Here’s the scenario: A company markets a dietary supplement with certain health benefit claims and testimonials. The National Advertising Division (NAD) of the Better Business Bureau (BBB) opens a case with the marketers and ultimately rules many of these claims are unqualified. NAD recommends the company discontinue the use of the claims, and the company agrees to comply. Fast-forward several years and NAD finds out the company is again making the same or similar claims. NAD requests the marketers stop making the claims, and the company agrees to discontinue all but one claim. Since the first NAD decision, the company has funded and completed clinical research that provides support for the claim. NAD says the company cannot submit evidence after the original claim, so the case is going to be referred to FTC. The agency investigates the case, files a complaint and eventually secures a settlement agreement with the defendants, enjoining them from making such claims and levying monetary penalties over a million dollars.
The NAD process is voluntary and does not involve penalties or fines. However, it will refer cases to FTC if discontinued claims are resurrected, even with new evidence. Check out this FDA Law Blog entry for a detailed explanation of this NAD policy.
The marketers of Procera AVH, a dietary supplement containing acetyl-L-carnitine, vinpocetine, and huperzine A, experienced this exact scenario with NAD in 2009 and 2014. The marketers continued to make a claim that vinpocetine delivered increased oxygen and glucose to the brain, based on a 2009 trial. However, NAD said it couldn’t consider new evidence and referred the case to FTC. The marketers settled with FTC this past week, agreeing to stop making the offending claims and testimonials, and to face fines of more than $150 million.
The claims for Procera AVH were made by Brain Research Labs (BRL) and MedHealth Direct, both based in Laguna Beach, California, and KeyView Labs, based in Tampa, Florida. Also named in FTC’s complaint were George Reynolds (aka Josh Reynolds), founder and chief science officer of BRL, and John Arnold, the sole officer and employee of MedHealth. Both men run and own two entities, Brain Power Founders LLC and Brain Power Partners LLC, which hold majority stakes in BRL, KeyView and MedHealth.
Procera AVH was marketed via infomercials, direct mail fliers, newspapers and the Internet. This marketing, including testimonials, featured claims the products was a solution to memory loss and cognitive decline and could help users get the memory power of someone 15 years younger in 30 days.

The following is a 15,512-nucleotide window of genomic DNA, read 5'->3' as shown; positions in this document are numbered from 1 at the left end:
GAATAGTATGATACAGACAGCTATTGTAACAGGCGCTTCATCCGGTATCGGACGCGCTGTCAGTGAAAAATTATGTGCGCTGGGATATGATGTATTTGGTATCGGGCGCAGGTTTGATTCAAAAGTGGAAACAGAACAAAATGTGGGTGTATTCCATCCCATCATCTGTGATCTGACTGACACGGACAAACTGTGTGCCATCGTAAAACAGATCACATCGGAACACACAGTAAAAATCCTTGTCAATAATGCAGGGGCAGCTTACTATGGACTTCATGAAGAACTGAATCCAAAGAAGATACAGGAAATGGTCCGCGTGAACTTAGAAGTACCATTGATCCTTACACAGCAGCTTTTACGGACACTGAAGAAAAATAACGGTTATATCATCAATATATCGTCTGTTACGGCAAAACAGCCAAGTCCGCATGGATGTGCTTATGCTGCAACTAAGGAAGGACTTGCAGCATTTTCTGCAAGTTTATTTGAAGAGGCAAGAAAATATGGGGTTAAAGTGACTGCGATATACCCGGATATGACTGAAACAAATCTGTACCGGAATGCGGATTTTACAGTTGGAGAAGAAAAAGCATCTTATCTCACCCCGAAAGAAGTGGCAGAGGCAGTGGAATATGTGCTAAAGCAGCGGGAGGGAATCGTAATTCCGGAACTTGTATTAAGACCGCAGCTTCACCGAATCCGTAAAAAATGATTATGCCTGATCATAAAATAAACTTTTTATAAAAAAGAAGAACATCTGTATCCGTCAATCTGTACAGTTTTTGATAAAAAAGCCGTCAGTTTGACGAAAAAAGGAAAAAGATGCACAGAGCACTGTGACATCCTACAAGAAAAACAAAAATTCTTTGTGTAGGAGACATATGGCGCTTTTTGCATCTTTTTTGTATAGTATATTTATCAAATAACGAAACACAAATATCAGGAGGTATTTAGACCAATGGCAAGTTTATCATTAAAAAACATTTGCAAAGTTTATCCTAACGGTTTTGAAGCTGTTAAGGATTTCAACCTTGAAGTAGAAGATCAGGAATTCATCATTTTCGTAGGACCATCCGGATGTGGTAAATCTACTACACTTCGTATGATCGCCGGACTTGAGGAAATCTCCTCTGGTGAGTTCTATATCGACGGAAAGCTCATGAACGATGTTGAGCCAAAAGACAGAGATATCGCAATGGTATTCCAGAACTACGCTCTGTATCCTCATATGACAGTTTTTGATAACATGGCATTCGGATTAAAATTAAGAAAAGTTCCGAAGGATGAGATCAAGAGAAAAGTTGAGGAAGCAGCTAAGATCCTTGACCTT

FTC alleged the efficacy claims were false, misleading and unsubstantiated and in violation of the FTC Act. Further, the complaint stated the representations of clinical proof were false, and the claims from endorsers, including Reynolds, were unsubstantiated. FTC sought injunction against future violations of the FDA Act as well as redress relief for consumer injury resulting from the years of making the violating claims.
The agency entered into two separate agreements, one with KeyView and BRL, and another one with BRL, MedHealth, Reynolds, Arnold and their ownership entities. Both settlements provide injunctive and monetary relief. The KeyView settlement included a US$61 million judgment and the cancellation of pre-existing continuity purchase programs. The settlement with the other defendants included a US$91 million judgment. In both agreements, the defendants can avoid payment of the full judgment if, in each case, US$1 million is paid to FTC and US$0.4 million is paid to the Attorney General of Santa Cruz County, Californiathe State sued BRL and Reynoldswithin seven days of the FTC settlement. If the defendants misrepresented their financial information supplied to FTC, the full judgments will be due immediately.
The FTC Commissioners voted 5-0 to approve both the initial complaint and the settlements.
“The defendants in this case couldn’t back up their claims that Procera AVH would reverse age-related mental decline and memory loss," said Jessica Rich, director of the FTC’s Bureau of Consumer Protection. “Be skeptical of ads promising quick and easy cures."